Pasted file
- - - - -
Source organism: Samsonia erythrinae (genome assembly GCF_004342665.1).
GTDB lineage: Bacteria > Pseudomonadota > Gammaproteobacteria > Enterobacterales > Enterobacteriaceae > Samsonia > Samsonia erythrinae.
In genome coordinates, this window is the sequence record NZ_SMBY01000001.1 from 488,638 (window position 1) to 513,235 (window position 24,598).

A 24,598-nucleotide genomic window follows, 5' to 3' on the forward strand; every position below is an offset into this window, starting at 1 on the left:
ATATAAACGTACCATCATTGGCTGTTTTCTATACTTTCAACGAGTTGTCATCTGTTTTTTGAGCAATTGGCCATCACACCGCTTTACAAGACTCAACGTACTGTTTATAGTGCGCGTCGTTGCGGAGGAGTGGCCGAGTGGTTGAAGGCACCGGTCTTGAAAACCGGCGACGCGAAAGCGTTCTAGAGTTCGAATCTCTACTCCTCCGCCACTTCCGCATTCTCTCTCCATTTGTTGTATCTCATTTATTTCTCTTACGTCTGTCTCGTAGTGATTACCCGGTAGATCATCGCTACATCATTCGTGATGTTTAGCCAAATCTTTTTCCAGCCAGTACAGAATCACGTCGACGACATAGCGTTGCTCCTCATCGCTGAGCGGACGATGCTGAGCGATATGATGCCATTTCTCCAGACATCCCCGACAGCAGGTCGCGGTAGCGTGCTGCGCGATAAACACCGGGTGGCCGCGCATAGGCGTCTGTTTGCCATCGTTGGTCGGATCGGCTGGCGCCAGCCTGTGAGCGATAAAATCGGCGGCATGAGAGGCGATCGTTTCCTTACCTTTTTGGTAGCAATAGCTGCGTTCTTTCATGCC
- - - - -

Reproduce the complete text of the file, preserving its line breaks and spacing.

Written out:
Source organism: Samsonia erythrinae (genome assembly GCF_004342665.1).
GTDB lineage: Bacteria > Pseudomonadota > Gammaproteobacteria > Enterobacterales > Enterobacteriaceae > Samsonia > Samsonia erythrinae.
In genome coordinates, this window is the sequence record NZ_SMBY01000001.1 from 488,638 (window position 1) to 513,235 (window position 24,598).

A 24,598-nucleotide genomic window follows, 5' to 3' on the forward strand; every position below is an offset into this window, starting at 1 on the left:
ATATAAACGTACCATCATTGGCTGTTTTCTATACTTTCAACGAGTTGTCATCTGTTTTTTGAGCAATTGGCCATCACACCGCTTTACAAGACTCAACGTACTGTTTATAGTGCGCGTCGTTGCGGAGGAGTGGCCGAGTGGTTGAAGGCACCGGTCTTGAAAACCGGCGACGCGAAAGCGTTCTAGAGTTCGAATCTCTACTCCTCCGCCACTTCCGCATTCTCTCTCCATTTGTTGTATCTCATTTATTTCTCTTACGTCTGTCTCGTAGTGATTACCCGGTAGATCATCGCTACATCATTCGTGATGTTTAGCCAAATCTTTTTCCAGCCAGTACAGAATCACGTCGACGACATAGCGTTGCTCCTCATCGCTGAGCGGACGATGCTGAGCGATATGATGCCATTTCTCCAGACATCCCCGACAGCAGGTCGCGGTAGCGTGCTGCGCGATAAACACCGGGTGGCCGCGCATAGGCGTCTGTTTGCCATCGTTGGTCGGATCGGCTGGCGCCAGCCTGTGAGCGATAAAATCGGCGGCATGAGAGGCGATCGTTTCCTTACCTTTTTGGTAGCAATAGCTGCGTTCTTTCATGCC